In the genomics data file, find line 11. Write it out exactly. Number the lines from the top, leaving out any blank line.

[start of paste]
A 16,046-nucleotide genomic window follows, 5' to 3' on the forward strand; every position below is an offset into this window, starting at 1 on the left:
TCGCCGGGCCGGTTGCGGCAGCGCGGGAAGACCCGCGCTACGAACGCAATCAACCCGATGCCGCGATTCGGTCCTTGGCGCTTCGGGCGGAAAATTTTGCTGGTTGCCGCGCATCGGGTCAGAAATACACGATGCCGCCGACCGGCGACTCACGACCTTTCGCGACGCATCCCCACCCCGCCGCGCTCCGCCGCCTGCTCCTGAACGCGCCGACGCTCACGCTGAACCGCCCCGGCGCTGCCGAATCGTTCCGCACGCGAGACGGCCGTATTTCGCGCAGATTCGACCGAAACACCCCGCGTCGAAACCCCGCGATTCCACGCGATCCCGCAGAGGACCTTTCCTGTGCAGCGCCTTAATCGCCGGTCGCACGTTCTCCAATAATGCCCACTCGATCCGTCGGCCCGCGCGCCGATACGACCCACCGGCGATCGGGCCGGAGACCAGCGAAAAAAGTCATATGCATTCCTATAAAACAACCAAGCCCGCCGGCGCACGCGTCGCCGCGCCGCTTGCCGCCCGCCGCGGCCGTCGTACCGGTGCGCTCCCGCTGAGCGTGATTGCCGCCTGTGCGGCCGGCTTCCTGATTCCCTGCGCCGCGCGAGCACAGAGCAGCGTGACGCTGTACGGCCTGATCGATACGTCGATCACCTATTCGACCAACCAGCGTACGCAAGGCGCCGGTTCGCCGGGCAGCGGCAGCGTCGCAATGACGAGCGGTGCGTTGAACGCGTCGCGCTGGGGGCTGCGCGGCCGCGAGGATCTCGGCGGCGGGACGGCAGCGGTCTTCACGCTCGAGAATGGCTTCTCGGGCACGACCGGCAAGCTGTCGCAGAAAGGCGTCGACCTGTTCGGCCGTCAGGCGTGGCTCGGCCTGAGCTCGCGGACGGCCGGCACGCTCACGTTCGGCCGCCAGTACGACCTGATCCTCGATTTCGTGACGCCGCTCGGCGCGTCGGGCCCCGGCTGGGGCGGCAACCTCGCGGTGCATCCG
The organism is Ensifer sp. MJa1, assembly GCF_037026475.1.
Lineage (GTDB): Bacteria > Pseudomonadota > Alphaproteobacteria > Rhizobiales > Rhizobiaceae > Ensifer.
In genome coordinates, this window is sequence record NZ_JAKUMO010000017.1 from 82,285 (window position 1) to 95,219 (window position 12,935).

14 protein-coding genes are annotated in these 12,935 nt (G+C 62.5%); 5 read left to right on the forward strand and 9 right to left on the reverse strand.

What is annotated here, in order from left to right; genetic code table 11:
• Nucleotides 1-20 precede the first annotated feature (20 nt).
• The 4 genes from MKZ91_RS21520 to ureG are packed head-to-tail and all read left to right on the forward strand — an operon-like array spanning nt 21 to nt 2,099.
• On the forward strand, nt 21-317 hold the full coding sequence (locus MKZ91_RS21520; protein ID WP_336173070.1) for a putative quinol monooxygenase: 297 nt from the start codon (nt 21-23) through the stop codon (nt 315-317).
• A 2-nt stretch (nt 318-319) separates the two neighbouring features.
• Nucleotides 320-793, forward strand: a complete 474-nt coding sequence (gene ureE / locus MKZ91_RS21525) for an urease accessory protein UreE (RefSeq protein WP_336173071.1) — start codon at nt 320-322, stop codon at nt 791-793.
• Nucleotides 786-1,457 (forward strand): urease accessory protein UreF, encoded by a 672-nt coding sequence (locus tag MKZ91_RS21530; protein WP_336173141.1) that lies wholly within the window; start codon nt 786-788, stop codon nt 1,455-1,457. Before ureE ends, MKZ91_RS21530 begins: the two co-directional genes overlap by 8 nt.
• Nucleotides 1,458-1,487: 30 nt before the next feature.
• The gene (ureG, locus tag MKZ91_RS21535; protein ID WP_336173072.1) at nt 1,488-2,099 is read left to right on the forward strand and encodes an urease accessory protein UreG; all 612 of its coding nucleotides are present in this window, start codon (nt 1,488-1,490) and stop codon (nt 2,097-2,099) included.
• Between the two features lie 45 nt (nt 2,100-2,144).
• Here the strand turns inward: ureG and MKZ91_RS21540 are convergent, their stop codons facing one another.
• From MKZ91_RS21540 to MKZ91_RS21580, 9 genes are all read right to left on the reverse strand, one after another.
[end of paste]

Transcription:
• A 2-nt stretch (nt 318-319) separates the two neighbouring features.